That is my feeling anyway.  Lanolin has been out of fashion for a very long time now and it still appears on lists of things that companies choose to avoid.  And as the Brains boys say, mineral oil scores higher in reported moisturising power.  I think we are all missing a trick, but I can’t prove it.

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11 thoughts on “How Do We Know Something Is Good At Moisturising?”

  1. Very interesting, I always wondered how these things were tested.
    Also curious to know why lanolin isn’t in fashion. One of my favourite lip products (Lanolips) contains lanolin and it works a lot better than any other lip moisturising products I’ve tried.

  2. Lanolin also works best for me

    I used to be able to get a private label lotion called Lanphilic that did wonders for my feet but it’s been gone for a couple years.

    I’ve been using Shea butter based lotions instead which seem to work okay.

    If my feet need real attention I will use the lanolin anhydrous and put socks on overnight but it just feels so greasy I don’t like to use it on a regular basis.

    1. @K moisturisation works by helping the skin to retain moisture.

      @Perry, on my skin lanolin has a longer lasting effect but both are pretty good. Petrolatum is a better bet for people with sensitive skins in theory, as less natural ingredients tend to provoke fewer allergies. But I don’t have any experience or data to back that hunch up.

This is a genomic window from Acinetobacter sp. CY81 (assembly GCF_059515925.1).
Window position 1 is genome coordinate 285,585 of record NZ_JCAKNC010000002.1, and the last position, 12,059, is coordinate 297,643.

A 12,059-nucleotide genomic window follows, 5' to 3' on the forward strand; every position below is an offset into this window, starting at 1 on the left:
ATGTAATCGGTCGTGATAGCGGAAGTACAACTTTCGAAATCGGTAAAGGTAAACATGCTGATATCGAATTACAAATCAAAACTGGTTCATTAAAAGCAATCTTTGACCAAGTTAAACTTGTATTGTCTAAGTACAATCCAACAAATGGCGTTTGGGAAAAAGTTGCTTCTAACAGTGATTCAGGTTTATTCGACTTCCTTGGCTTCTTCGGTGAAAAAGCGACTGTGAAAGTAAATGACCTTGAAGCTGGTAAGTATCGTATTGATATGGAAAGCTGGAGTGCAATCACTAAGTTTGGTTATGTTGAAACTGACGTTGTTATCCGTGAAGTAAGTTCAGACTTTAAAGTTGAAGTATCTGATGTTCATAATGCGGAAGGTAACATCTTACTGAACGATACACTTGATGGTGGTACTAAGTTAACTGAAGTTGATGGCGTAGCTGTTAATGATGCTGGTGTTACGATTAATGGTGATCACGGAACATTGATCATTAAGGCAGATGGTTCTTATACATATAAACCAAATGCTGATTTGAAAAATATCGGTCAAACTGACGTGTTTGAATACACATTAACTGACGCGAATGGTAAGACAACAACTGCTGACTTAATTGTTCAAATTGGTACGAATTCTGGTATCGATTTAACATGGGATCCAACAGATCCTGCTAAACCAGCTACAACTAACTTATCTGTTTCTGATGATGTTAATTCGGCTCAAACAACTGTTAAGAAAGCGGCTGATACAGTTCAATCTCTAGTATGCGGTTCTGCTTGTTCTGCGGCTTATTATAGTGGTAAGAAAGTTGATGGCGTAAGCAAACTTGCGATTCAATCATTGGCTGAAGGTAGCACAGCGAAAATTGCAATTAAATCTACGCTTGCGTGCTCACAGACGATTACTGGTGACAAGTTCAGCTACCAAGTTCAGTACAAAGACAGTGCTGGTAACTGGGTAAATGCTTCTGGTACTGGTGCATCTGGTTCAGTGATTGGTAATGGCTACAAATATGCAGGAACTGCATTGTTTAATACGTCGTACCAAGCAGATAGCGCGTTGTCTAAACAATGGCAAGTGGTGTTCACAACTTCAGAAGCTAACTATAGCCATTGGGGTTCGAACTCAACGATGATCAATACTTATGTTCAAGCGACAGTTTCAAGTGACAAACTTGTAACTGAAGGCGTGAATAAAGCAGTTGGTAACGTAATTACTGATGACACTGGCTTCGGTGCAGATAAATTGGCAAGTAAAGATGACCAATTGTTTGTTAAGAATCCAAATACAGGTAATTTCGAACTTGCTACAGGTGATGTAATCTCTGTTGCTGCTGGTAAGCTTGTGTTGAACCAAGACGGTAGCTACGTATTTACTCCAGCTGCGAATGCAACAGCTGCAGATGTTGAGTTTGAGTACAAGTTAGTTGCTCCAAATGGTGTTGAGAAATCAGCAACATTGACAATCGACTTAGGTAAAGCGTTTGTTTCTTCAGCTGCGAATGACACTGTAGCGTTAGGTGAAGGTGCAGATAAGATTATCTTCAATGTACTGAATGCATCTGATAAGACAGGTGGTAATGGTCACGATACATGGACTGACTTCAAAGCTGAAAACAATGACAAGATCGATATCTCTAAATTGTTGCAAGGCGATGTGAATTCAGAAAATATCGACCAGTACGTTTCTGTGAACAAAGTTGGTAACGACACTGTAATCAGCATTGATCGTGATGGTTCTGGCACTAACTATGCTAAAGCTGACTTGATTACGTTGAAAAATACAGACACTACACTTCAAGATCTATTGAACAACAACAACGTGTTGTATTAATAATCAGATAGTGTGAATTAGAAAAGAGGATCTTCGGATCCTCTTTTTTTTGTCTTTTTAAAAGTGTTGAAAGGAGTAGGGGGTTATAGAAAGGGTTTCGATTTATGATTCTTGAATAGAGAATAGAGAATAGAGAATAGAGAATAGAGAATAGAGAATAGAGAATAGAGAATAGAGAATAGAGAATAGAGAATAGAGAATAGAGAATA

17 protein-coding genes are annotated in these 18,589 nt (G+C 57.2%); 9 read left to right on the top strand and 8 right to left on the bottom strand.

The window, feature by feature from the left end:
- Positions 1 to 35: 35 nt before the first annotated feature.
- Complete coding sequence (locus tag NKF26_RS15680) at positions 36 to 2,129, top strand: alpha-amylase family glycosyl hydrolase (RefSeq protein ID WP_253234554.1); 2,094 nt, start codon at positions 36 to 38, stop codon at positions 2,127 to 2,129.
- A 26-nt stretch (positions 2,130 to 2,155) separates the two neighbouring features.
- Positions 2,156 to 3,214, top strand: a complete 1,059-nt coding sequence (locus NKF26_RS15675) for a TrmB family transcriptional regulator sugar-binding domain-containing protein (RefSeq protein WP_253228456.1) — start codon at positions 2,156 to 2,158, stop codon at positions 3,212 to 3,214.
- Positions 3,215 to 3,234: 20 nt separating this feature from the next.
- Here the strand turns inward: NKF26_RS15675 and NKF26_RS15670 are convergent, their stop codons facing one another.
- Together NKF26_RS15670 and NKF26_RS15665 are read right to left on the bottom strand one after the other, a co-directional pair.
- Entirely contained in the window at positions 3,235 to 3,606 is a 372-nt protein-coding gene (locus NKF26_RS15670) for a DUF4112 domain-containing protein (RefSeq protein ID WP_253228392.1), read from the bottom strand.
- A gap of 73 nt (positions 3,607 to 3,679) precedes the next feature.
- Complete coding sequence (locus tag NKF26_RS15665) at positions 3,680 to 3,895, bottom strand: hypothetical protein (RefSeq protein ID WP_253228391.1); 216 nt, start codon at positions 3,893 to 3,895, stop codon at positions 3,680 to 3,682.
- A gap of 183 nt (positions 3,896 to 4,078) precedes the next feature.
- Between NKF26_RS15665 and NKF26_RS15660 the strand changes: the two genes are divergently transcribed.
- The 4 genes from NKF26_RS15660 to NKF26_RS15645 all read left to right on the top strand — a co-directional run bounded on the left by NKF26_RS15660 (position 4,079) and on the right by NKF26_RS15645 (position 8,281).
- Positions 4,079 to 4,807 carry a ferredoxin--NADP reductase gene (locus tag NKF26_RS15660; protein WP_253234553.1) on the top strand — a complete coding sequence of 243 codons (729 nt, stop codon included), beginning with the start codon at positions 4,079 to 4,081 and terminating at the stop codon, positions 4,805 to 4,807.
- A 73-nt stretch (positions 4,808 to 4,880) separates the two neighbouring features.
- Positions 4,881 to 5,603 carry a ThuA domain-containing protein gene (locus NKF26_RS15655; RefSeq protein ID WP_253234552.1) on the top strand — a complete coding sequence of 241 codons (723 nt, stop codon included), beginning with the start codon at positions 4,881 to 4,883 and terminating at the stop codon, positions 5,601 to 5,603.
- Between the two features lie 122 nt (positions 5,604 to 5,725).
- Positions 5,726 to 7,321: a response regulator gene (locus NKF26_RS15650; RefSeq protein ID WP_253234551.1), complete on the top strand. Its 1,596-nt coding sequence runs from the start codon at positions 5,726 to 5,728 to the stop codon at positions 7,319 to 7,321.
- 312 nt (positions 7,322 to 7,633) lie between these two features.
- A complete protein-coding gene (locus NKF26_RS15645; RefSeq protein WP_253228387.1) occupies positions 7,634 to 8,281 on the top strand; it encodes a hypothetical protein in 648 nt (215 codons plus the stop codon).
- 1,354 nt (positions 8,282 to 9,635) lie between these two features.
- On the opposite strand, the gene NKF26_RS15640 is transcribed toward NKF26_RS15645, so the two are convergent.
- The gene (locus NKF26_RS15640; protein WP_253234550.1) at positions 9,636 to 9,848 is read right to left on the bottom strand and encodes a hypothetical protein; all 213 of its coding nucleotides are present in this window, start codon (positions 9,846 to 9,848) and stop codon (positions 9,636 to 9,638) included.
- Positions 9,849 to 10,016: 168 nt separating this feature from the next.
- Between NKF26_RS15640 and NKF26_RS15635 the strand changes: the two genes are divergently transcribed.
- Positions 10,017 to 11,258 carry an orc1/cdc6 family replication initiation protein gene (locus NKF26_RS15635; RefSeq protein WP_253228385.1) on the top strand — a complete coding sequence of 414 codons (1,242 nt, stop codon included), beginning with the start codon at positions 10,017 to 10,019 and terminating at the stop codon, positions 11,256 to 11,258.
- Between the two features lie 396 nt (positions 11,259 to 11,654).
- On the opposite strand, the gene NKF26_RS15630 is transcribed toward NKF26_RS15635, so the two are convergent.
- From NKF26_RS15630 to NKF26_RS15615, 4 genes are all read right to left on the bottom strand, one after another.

3. Lanolin works extremely well on my lips (they are prone to severe dryness). But petrolatum doesn t work well for them at all (seems to last just about 30min).

  4. I am with you on this one! The scientist in me will accept that in our ‘scientific test’s’ Mineral oil is a front runner for reducing TEWL, but the formulator and ingredient junkie in me will say, mineral oil does nothing apart from ‘film form’ whereas other ingredients have a mixture of film forming properties along with vitamins and antioxidants. Those other bits n bobs, while they won’t show an instant decrease in TEWL are likely to be active in improving the skins long term health and water retention abilities! That is my opinion anyhow 🙂

  5. Mineral oil can be a troublesome ingredient for mens skin, its shown to block and congest mens pores sometimes causing spots and breakouts.

  6. Newly found Smart ingredients can trick the skin into producing extra moisture whereas traditional mineral oil simply provides a dose of moisture, skin can easily become oily or troublesome as a result.

  7. Also, dehydrated skin is very often mistaken for dry skin, lanolin or mineral oils will not address dehydration in skin. I think a lot of products on the market are guilty of causing confusion for consumers.